Getting Special Needs Kids to Sleep (and a reminder)

Today’s post is brought to you by National Go Red for Women Day. They didn’t pay me or anything, but I think it’s important enough to post about it. Today’s the day! In case you haven’t heard of it, Go Red Day is designed to remind us all that heart disease is the number one killer of women–it actually effects more women then all forms of cancer combined. One in three women has cardiovascular disease. Probably most importantly there are a ton of easy things you can do to lower your risks: exercise regularly, quit smoking (if you do), eat healthy, and visit your doctor once a year. I know it’s hard as a mom to remember to put yourself first, but seriously, take care of your heart–you need it to do all the things you do.

graphic reading "Little Joy Map"

So, about sleep. Janet asked me about sleep with regards to her special needs child and I didn’t have as much information as I wanted, so I figured it was a blog post in the making. I did some research and also thought about my own kids, and today I’m giving you seven good suggestions for special needs kids and sleep.

  1. Melatonin may be an issue. Research shows that kids on the spectrum have issues with melatonin production–they produce it at the wrong times and then don’t produce it at night the way they are supposed to. Scientists don’t know why. Talk to your doctor about it, but a melatonin supplement (I’ve heard great things about the time-release formulas) may help your child fall asleep at the appropriate times.
  2. Other medication aren’t nearly so helpful. All children are different of course! But Charlie’s sleep deteriorated for about a year and we were relying more and more on medication to help him sleep or go back to sleep. For a variety of reasons, we ended up quitting cold turkey (except his seizure meds). We had some rough going, but now he falls asleep on time and mostly sleeps through the night. When he does wake it’s usually more of an hour early thing than a screaming at 3 AM thing. Most of the books I read about sleep said pretty much the same thing. Food for thought at any rate.
  3. Try a weighted blanket. These can help kids feel more settled. I know I love it when we get to bust out the heavy quilts, so it’s easy to imagine that children find this soothing.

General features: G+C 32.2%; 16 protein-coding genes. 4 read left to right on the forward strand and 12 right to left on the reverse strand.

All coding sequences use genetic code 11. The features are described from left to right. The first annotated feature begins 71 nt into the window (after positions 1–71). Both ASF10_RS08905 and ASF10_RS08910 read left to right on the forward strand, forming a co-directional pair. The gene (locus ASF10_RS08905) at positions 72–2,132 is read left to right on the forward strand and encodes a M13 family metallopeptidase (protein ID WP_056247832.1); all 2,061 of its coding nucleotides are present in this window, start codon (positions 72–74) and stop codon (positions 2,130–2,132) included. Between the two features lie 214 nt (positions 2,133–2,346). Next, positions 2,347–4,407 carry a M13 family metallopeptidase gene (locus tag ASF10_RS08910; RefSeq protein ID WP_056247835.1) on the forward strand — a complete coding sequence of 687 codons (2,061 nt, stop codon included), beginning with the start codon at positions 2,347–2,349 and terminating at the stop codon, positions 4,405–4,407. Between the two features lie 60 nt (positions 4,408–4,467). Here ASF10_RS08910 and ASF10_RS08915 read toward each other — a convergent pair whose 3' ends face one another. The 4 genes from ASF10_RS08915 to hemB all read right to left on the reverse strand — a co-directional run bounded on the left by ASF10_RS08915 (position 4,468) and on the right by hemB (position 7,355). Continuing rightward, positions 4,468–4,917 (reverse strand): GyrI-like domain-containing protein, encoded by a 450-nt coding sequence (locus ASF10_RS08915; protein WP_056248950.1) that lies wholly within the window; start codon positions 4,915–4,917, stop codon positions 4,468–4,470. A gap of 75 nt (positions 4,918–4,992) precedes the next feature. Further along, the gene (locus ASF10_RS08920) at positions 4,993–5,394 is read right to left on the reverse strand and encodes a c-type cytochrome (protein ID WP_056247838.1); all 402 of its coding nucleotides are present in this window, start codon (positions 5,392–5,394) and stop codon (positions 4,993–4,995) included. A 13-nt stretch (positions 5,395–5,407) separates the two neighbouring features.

4. Look for sensory stumbling blocks. Kids with sensory issues may be unable to sleep because they are bothered by an unwanted texture. Remove tags from pajamas, buy extra-comfy sheets, and purchase pajamas a size up reduce cling.
  5. Get rigid in your routine. The most common cause of failure to fall asleep is an unstable before-bed routine. If your child struggles with this, make sure the routine is rock solid.
  6. Dim lights in the house thirty minutes before bed. This can help remind the body to start producing melatonin, which makes us sleepy. This is especially important for kids on the Autism spectrum because their bodies may have difficulty releasing melatonin at appropriate times.
  7. If you have a child with tight muscles, make sure to eliminate any spaces between them and the bed. For example, if you child has tight hamstrings that make it hard for them to straighten their legs completely, roll a towel to put underneath their knees. This will help keep them comfortable through the night. You might also try a small pillow between their knees if they like to lie on their side. They do make special mattress for kiddos with spasticity issues, but they are crazy-expensive and I hate to even imagine what an insurance company would say.

That’s what I learned this week. What about you? Do you have any tips or tricks for getting special kids off to sleep?

These two guys picked up a ear/nose/eye infection. Poor babies.

These two guys picked up a ear/nose/eye infection. Poor babies.

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